Department of Microbiology and Physiological Systems
Immunology and Infectious Disease | Microbiology
Virulence of Yersinia pestis in mammals requires the type III secretion system, which delivers seven effector proteins into the cytoplasm of host cells to undermine immune responses. All seven of these effectors are conserved across Y. pestis strains, but three -- YopJ, YopT, and YpkA -- are apparently dispensable for virulence. Some degree of functional redundancy between effector proteins would explain both observations. Here, we use a combinatorial genetic approach to define the minimal subset of effectors required for full virulence in mice following subcutaneous infection. We found that a Y. pestis strain lacking YopJ, YopT, and YpkA is attenuated for virulence in mice, and that addition of any one of these effectors to this strain increases lethality significantly. YopJ, YopT, and YpkA likely contribute to virulence via distinct mechanisms. YopJ is uniquely able to cause macrophage cell death in vitro and to suppress accumulation of inflammatory cells to foci of bacterial growth in deep tissue, whereas YopT and YpkA cannot. The synthetic phenotypes that emerge when YopJ, YopT, and YpkA are removed in combination provide evidence that each enhances Y. pestis virulence, and that YopT and YpkA act through a mechanism distinct from that of YopJ.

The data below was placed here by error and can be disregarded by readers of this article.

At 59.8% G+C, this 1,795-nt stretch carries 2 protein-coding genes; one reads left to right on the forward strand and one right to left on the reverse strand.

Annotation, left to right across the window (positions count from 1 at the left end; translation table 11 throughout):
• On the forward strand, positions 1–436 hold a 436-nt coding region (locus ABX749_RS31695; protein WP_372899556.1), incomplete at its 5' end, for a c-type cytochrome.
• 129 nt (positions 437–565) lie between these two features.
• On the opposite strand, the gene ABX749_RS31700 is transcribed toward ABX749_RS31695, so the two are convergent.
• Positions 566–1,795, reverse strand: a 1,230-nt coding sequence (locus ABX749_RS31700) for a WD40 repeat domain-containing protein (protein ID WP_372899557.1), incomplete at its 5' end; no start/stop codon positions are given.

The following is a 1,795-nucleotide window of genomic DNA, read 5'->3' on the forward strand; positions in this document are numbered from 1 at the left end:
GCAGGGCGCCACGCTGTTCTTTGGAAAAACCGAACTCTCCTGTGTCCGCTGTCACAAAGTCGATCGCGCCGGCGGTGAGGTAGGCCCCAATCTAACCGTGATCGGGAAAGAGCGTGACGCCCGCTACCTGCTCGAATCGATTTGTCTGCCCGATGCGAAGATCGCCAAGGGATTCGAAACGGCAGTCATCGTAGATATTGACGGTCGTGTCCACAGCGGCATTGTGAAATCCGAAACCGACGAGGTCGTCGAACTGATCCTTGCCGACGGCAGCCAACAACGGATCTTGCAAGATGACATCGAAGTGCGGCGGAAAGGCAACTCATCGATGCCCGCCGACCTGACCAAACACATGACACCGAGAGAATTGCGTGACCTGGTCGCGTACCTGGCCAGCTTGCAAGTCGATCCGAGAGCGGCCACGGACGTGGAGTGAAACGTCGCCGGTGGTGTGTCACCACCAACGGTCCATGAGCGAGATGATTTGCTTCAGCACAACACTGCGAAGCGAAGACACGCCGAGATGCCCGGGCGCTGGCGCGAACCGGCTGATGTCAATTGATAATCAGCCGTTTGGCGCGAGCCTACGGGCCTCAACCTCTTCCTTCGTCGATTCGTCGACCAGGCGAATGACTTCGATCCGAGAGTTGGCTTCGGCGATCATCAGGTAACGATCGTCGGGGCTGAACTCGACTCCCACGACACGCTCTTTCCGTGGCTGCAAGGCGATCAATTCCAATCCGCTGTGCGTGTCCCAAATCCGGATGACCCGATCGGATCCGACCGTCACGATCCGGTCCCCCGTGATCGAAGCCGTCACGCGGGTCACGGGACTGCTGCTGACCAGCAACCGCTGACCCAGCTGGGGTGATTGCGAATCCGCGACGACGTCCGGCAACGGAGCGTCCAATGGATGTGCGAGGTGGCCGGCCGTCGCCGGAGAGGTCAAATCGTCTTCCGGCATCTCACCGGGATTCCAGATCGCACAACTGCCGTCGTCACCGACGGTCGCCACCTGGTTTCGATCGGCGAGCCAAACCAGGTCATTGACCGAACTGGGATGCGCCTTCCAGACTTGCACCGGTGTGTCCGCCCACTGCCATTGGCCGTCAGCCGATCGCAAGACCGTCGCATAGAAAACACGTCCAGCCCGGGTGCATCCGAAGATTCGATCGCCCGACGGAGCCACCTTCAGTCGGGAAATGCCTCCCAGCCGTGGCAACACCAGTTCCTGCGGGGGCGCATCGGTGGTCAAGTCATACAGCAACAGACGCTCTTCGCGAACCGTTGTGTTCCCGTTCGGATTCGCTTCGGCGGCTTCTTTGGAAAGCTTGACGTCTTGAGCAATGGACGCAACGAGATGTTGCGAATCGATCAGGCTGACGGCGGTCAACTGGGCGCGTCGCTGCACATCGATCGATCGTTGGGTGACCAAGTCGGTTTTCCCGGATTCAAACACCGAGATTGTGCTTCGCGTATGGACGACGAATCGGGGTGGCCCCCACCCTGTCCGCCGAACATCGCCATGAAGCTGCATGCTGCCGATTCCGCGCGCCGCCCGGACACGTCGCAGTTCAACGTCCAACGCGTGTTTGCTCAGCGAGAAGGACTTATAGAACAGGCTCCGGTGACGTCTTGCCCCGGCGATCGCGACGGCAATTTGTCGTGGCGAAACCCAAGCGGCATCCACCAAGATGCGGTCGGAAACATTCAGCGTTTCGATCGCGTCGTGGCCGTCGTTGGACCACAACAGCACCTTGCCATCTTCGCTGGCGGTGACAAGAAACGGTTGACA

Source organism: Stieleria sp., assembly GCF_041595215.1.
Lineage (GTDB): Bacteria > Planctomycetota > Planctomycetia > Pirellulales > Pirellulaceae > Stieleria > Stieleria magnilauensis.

microbiology, Yersinia pestis, effector proteins, YopJ, YopT, YpkA, mice
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The copyright holder for this preprint (which was not peer-reviewed) is the author/funder. It is made available under a CC-BY-NC-ND 4.0 International license.
DOI of Published Version
bioRxiv 310243; doi: https://doi.org/10.1101/310243. Link to preprint on bioRxiv service.
Palace SG, Proulx MK, Szabady RL, Goguen JD. (2018). Gain of Function Analysis Reveals Non-Redundant Roles for the Yersinia pestis Type III Secretion System Effectors YopJ, YopT, and YpkA [preprint]. University of Massachusetts Medical School Faculty Publications. https://doi.org/10.1101/310243. Retrieved from https://escholarship.umassmed.edu/faculty_pubs/1531
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